Visiting Bonneville Dam in the Columbia Gorge


Visiting Bonneville Dam in Oregon


If you are traveling along the Columbia Gorge, an interesting place to visit is Bonneville Lock and Dam. It is located about 40 miles east of Portland, on the Columbia River, between Oregon and Washington. The location is along the Lewis and Clark National Historic Trail.

Construction of the lock and dam, used for river navigation and hydropower, was complete by the U.S. Army Corps of Engineers  in 1938. A second powerhouse was operational in 1981, and in 1987 Bonneville Lock and Dam was declared a National Historic Landmark.


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Visiting Bonneville Lock and Dam


Location: Washington Shore Visitor Complex in North Bonneville, Washington and Bradford Island Recreation Area in Cascade Locks, Oregon. The seasonal visitor center at the lock is also located in Cascade Locks.
Established: 1938
Parking: free parking in the lots
Entrance Fee: free
Amenities: Restrooms and picnic tables



Years after graduating from West Point, Captain Benjamin L.E. Bonneville (1796-1878) set out to explore the west, under the guise of being a fur trader. From 1832–1835, Bonneville explored much of what was later the Oregon Trail. He worked for an American man that was a rival of the very large Britain-based Hudson’s Bay Company. HBC had a trading post we visited at Fort Vancouver and, at the time, the trader’s from HBC were not allowed to trade with the American fur trappers. Although the fur trading didn’t go well, Bonneville’s expedition wasn’t a complete failure. He took extensive notes on agricultural areas, timber, and fur trading in the west.





Bonneville Powerhouse
To get to the Visitor Center on Bradford Island, you have to stop at a security checkpoint. Then, the road continues on right over the powerhouse. I’ll admit it gave me a slight case of the heebie-jeebies.


Dam Construction & Mechanics

Interested in mechanics and engineering? The visitor centers have information explaining various parts of the lock and dam, such as this bus bar and post insulators. The bus bar carries electric current from transformers to transmission lines. The post insulators keep the bus bar from touching anything.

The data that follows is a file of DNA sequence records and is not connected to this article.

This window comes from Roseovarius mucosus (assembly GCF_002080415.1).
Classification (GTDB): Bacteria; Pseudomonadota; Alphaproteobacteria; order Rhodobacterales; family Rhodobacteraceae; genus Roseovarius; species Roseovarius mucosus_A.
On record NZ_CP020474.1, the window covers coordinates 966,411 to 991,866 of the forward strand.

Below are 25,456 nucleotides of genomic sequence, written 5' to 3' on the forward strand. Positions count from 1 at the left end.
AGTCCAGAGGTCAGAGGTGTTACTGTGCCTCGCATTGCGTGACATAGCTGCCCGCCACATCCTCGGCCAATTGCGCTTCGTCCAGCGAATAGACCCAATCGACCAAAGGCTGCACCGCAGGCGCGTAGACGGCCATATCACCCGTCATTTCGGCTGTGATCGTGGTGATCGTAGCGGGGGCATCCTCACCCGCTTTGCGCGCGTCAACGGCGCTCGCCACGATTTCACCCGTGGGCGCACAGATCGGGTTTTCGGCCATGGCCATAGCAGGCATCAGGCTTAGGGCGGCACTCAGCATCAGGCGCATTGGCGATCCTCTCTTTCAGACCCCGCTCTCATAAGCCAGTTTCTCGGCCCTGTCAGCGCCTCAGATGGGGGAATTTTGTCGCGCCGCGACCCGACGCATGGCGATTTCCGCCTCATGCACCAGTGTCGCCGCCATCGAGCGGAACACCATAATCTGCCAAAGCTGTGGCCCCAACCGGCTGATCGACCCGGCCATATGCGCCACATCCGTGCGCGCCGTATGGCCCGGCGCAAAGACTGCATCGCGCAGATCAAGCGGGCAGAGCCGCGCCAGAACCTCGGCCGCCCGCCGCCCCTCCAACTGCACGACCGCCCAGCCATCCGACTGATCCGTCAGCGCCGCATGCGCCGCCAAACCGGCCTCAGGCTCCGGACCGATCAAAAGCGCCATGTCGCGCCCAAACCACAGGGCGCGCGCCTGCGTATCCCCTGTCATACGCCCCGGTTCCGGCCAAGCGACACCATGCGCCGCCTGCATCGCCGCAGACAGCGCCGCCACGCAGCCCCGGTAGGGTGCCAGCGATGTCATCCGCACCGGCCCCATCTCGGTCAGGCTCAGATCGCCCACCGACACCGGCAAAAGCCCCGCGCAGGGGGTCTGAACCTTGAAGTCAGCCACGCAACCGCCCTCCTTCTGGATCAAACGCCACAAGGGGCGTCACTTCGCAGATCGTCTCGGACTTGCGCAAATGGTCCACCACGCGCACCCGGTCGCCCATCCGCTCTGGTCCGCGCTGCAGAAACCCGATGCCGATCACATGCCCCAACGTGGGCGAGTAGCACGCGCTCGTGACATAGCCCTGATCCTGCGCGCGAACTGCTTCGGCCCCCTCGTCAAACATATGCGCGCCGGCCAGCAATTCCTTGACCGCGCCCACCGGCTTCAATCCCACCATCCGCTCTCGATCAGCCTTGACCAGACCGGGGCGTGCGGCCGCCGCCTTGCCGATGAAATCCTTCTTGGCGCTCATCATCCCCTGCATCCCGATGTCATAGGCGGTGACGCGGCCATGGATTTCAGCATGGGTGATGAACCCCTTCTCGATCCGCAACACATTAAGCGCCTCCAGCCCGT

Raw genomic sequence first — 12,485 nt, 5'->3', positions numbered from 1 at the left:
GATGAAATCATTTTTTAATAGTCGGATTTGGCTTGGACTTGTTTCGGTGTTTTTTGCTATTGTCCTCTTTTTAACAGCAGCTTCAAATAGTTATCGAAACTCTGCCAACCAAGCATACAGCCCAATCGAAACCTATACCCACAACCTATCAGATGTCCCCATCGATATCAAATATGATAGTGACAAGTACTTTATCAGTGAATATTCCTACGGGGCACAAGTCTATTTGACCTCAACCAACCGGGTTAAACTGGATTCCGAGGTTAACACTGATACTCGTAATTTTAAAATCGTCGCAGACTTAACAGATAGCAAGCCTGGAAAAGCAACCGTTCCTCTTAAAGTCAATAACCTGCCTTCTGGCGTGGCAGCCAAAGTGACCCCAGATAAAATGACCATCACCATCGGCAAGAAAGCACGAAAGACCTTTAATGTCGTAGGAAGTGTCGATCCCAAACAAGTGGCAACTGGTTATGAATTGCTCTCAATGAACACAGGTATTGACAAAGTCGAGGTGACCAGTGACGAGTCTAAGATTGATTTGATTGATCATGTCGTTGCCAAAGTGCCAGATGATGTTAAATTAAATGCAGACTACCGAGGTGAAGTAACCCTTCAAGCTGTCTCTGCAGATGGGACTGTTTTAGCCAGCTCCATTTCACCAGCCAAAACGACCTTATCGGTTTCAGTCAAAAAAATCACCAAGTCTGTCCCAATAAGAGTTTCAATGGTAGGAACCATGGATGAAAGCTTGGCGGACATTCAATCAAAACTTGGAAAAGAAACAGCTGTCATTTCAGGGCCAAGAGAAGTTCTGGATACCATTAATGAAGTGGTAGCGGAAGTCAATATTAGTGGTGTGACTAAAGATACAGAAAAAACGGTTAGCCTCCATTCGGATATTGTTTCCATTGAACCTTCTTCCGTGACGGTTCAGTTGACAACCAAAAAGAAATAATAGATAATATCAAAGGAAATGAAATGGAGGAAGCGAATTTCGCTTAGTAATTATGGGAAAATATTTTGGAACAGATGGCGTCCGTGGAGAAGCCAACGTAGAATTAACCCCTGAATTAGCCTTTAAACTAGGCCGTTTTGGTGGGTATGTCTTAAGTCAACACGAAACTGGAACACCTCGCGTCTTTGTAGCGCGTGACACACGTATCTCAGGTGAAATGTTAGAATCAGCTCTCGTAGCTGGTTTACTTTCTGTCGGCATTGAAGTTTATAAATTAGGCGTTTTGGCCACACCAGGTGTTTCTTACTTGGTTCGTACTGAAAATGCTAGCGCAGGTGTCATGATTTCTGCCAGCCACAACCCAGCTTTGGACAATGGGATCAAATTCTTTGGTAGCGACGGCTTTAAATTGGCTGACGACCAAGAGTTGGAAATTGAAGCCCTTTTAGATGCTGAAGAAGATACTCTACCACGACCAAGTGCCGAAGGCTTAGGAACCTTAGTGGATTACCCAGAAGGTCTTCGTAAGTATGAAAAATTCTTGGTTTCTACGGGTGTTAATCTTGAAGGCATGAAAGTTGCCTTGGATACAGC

Post insulators and bus bar


Sketches from the Corps of Discovery

Lewis and Clark traveled along the Columbia River on route to the Pacific Ocean. So, the visitor centers have information detailing their discoveries in the area. These two reproductions of pages from their journals are in almost every museum we’ve visited that have anything to do with Lewis and Clark.

Left: White Salmon Trout (or Coho Salmon), by William Clark. Excerpt from Lewis’ Journal, March 16, 1806 “The white salmon trout which we had previously seen only at the great falls of the Columbia has now made it’s appearance in the creeks near this place. One of them was brought us today by an Indian who had just taken it with his gig…”

Right: Eulachon (or Candlefish), by William Clark. Excerpt from Clark’s Journal, February 25, 1806 “I purchased of the Clatsops this morning about half a bushel of small fish which they had caught about 40 miles up the Columbia in their scooping nets. As this is an uncommon to fish to me and one which no one of the party has ever seen. On the next page I have drawn the likeness of them as large as life…” “I found them best when cooked in Indian style, which is by roasting a number of them together on a wooden spit without any previous preparation whatever. They are so fat that they require no additional sauce and I think them superior to any fish I ever tasted…”


Fish Ladder

Fish ladders are used to get adult fish heading upstream passed the dam. The fish swim and jump up the ladder similar to the way they swim and jump up rapids of a river. Common fish that use the ladder are Chinook salmon, steelhead, shad, sockeye, lamprey, and sturgeon.


Inside the visitor center is an underwater viewing area of the fish ladder. However, there’s no guarantee there will be fish migrating through the day you visit.

Workers at the dam use the underwater window to count fish coming through the ladder. Biologists use this information to track fish runs.


Old Turbine
Located outside is a gigantic turbine that was in use for 60 years. It helped create power for 25,000 homes.


Pill Box
Bonneville Lock & Dam were a potential threat during World War II. Armed guards used these tiny cement shelters to defend the area.


The Spillway
The spillway was open the day we visited, allowing water to gush through. This water is not used to produce power, instead it allows young migrating fish through as they continue their journey to the ocean. Sometimes, after very wet winters, the spillway is open to let more water flow downstream.




We love geocaching and am thrilled that Park rangers maintain five geocaches at the lock and dam. There are numerous others scattered throughout the Columbia Gorge.

Other Places to Explore in Northern Oregon


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